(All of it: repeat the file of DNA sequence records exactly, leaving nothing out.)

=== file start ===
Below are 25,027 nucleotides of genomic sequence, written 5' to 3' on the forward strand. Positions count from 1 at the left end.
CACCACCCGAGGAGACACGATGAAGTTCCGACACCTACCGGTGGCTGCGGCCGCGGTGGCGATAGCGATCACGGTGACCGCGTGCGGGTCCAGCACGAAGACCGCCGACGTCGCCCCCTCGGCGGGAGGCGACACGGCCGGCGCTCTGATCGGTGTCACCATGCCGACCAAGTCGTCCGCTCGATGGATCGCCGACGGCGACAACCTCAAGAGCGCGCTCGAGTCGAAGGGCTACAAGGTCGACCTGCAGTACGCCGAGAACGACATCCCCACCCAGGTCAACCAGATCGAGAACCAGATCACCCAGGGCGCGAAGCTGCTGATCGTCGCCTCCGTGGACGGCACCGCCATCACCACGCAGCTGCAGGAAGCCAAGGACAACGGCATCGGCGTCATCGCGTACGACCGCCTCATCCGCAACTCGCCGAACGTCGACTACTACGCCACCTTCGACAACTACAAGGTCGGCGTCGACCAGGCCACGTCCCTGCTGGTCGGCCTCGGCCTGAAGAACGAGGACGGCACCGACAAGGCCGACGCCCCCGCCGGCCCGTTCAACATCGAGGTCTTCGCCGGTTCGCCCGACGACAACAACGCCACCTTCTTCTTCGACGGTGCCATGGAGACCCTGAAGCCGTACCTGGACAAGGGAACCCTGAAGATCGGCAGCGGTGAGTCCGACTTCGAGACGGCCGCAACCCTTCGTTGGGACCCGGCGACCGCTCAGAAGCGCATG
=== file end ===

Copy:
Below are 25,027 nucleotides of genomic sequence, written 5' to 3' on the forward strand. Positions count from 1 at the left end.
CACCACCCGAGGAGACACGATGAAGTTCCGACACCTACCGGTGGCTGCGGCCGCGGTGGCGATAGCGATCACGGTGACCGCGTGCGGGTCCAGCACGAAGACCGCCGACGTCGCCCCCTCGGCGGGAGGCGACACGGCCGGCGCTCTGATCGGTGTCACCATGCCGACCAAGTCGTCCGCTCGATGGATCGCCGACGGCGACAACCTCAAGAGCGCGCTCGAGTCGAAGGGCTACAAGGTCGACCTGCAGTACGCCGAGAACGACATCCCCACCCAGGTCAACCAGATCGAGAACCAGATCACCCAGGGCGCGAAGCTGCTGATCGTCGCCTCCGTGGACGGCACCGCCATCACCACGCAGCTGCAGGAAGCCAAGGACAACGGCATCGGCGTCATCGCGTACGACCGCCTCATCCGCAACTCGCCGAACGTCGACTACTACGCCACCTTCGACAACTACAAGGTCGGCGTCGACCAGGCCACGTCCCTGCTGGTCGGCCTCGGCCTGAAGAACGAGGACGGCACCGACAAGGCCGACGCCCCCGCCGGCCCGTTCAACATCGAGGTCTTCGCCGGTTCGCCCGACGACAACAACGCCACCTTCTTCTTCGACGGTGCCATGGAGACCCTGAAGCCGTACCTGGACAAGGGAACCCTGAAGATCGGCAGCGGTGAGTCCGACTTCGAGACGGCCGCAACCCTTCGTTGGGACCCGGCGACCGCTCAGAAGCGCATG